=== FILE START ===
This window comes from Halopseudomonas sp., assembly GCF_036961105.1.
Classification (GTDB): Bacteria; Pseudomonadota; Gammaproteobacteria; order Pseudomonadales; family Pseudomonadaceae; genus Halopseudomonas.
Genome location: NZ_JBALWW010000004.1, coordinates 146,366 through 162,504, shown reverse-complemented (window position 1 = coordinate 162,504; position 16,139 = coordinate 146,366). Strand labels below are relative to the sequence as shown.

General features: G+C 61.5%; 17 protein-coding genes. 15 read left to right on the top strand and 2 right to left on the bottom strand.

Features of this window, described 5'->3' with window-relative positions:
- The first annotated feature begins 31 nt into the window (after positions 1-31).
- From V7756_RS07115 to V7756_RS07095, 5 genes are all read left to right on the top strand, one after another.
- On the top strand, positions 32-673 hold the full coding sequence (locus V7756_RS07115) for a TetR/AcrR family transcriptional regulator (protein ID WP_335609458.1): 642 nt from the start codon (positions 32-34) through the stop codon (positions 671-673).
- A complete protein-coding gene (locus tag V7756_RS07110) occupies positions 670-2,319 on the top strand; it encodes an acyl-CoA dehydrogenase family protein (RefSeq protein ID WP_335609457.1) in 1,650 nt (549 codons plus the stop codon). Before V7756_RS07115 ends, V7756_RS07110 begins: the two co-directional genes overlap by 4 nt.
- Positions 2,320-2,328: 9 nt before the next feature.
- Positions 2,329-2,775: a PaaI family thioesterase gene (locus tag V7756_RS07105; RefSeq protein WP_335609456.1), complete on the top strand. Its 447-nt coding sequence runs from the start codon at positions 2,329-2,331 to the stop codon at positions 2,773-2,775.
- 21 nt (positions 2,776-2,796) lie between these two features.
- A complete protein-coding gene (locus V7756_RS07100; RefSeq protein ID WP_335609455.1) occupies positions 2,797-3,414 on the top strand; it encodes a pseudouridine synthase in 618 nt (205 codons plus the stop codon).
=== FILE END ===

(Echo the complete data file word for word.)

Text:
This window comes from Halopseudomonas sp., assembly GCF_036961105.1.
Classification (GTDB): Bacteria; Pseudomonadota; Gammaproteobacteria; order Pseudomonadales; family Pseudomonadaceae; genus Halopseudomonas.
Genome location: NZ_JBALWW010000004.1, coordinates 146,366 through 162,504, shown reverse-complemented (window position 1 = coordinate 162,504; position 16,139 = coordinate 146,366). Strand labels below are relative to the sequence as shown.

General features: G+C 61.5%; 17 protein-coding genes. 15 read left to right on the top strand and 2 right to left on the bottom strand.

Features of this window, described 5'->3' with window-relative positions:
- The first annotated feature begins 31 nt into the window (after positions 1-31).
- From V7756_RS07115 to V7756_RS07095, 5 genes are all read left to right on the top strand, one after another.
- On the top strand, positions 32-673 hold the full coding sequence (locus V7756_RS07115) for a TetR/AcrR family transcriptional regulator (protein ID WP_335609458.1): 642 nt from the start codon (positions 32-34) through the stop codon (positions 671-673).
- A complete protein-coding gene (locus tag V7756_RS07110) occupies positions 670-2,319 on the top strand; it encodes an acyl-CoA dehydrogenase family protein (RefSeq protein ID WP_335609457.1) in 1,650 nt (549 codons plus the stop codon). Before V7756_RS07115 ends, V7756_RS07110 begins: the two co-directional genes overlap by 4 nt.
- Positions 2,320-2,328: 9 nt before the next feature.
- Positions 2,329-2,775: a PaaI family thioesterase gene (locus tag V7756_RS07105; RefSeq protein WP_335609456.1), complete on the top strand. Its 447-nt coding sequence runs from the start codon at positions 2,329-2,331 to the stop codon at positions 2,773-2,775.
- 21 nt (positions 2,776-2,796) lie between these two features.
- A complete protein-coding gene (locus V7756_RS07100; RefSeq protein ID WP_335609455.1) occupies positions 2,797-3,414 on the top strand; it encodes a pseudouridine synthase in 618 nt (205 codons plus the stop codon).